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By Brian Best


Three men can claim to be the first VC in that elite list of recipients of the world’s highest award for outstanding gallantry. The name of Lieutenant Cecil Buckley RN was the first to be published in the London Gazette of 24 February, 1857 for his part in two exploits in the Sea of Azoff on 28 May, 1855. Due to his superior rank, Commander Henry Raby RN was the first man to physically receive the Cross at the inaugural investiture on 26 June, 1857. This was awarded for his part in bringing in a wounded soldier under fire during the abortive attack on the Redan , 18 June, 1855. (see cover of 4th edition of  The Journal)

     The man who could genuinely be said to be the very first VC, however, was a young Irish midshipman named Charles Lucas, whose gallant act was performed on 20 June 1854, in what was virtually the first action of the war against Russia. He was born into a wealthy landowning family on 19 February 1834 at Drumargole, County Armagh. At the age of fourteen, he joined the Navy in 1848, the year of the Irish Potato Famine. He first served aboard HMS Vanguard, but it was in his second ship, the 40 gun Fox, that he saw his first action in the Second Burmese War of 1852.

     Under the command of Commadore G.Lambert, Fox was part of the small squadron that attacked the heavily fortified enemy town of Martaban to great effect. Led by Commander Tarleton of the Fox, a landing party attacked and captured the enemy stockades, spiking their guns and destroying their ammunition. Further action followed against Rangoon and Pegu. The end of the war resulted in the annexation of most of Burma to the East India Company.

     With the outbreak of war with Russia in 1854, the greatest naval danger was seen as the Baltic Sea, where Russia’s main fleet and her principle arsenals were situated. It followed that the main Anglo-French fleet was sent to the Baltic, but any hope that the Russians would oblige with a set piece naval battle was thwarted by the enemy’s refusal to leave Kronstadt, their heavily-defended home port. The monotonous task of operating a blockade was alleviated by the occasional raid against land targets.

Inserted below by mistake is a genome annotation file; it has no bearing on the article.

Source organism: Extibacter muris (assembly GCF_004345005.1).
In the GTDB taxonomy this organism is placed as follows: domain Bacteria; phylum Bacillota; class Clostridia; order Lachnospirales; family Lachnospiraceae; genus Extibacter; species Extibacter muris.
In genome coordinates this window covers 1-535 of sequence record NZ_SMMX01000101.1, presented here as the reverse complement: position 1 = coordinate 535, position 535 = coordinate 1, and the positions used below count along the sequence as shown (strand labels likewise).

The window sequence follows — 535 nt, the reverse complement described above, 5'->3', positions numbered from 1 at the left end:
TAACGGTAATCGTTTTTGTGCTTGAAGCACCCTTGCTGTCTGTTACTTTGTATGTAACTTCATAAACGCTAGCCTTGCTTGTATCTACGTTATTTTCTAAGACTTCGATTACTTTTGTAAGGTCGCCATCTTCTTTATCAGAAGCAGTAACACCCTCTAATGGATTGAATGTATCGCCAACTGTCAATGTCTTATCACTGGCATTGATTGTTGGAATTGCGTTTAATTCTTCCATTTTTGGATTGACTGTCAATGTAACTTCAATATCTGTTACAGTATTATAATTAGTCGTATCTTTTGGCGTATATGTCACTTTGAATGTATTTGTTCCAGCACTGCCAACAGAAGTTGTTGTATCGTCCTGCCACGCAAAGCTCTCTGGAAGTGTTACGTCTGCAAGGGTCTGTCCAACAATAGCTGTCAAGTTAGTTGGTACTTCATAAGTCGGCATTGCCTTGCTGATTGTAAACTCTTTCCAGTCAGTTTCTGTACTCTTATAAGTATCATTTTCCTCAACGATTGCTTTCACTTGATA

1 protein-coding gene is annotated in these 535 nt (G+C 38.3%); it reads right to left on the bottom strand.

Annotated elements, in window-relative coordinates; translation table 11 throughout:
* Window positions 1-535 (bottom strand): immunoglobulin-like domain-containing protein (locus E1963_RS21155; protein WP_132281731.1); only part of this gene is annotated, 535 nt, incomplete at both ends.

Before war had been declared, the Admiralty had the foresight to reconnoitre the Baltic area and despatched the new steam sloop, Hecla.  Midshipman, or Mate, Charles Lucas had recently transferred to the Hecla, which left Hull on 19 February 1854. In a voyage of some 3000 miles, she carried a team of surveyors, who drew charts and sought suitable anchorages for the large Anglo-French fleet. Several times Hecla used her superior speed to outrun Russian frigates, for she was better suited to speed than fighting, something later her captain seemed to forget.

     The Hecla’s captain was the energetic and resourceful William Hutcheson Hall, a man who would play a prominent role in Lucas’s life. As a young lieutenant, Hall had commanded the East India Company iron steam ship Nemesis during the First China War of 1840. With its shallow draught and armed with rockets, the Chinese called it the “devil ship”, as it created havoc amongst the enemy junks in Anson Bay. Hall further came to the Lordship’s attention when he, and two other like-minded officers, proposed the establishment of a sailor’s home in Portsmouth. When sailors were paid off, they were often far from home and fell easy prey to all sorts of persons who were skilled in parting the unsuspecting victim from his money. The idea of a sailor’s hostel gained approval and both Queen Victoria and Prince Albert added their endorsement and financial support. From this, there grew the highly successful establishment, which gave sailor’s a refuge while waiting for another posting.

     When the Hecla returned from her Baltic mission, she joined the main fleet at Dover. The surveyors distributed their charts and briefed the commander, Sir Charles Napier, and his captains. The fleet, including Hecla, then set course for the Baltic.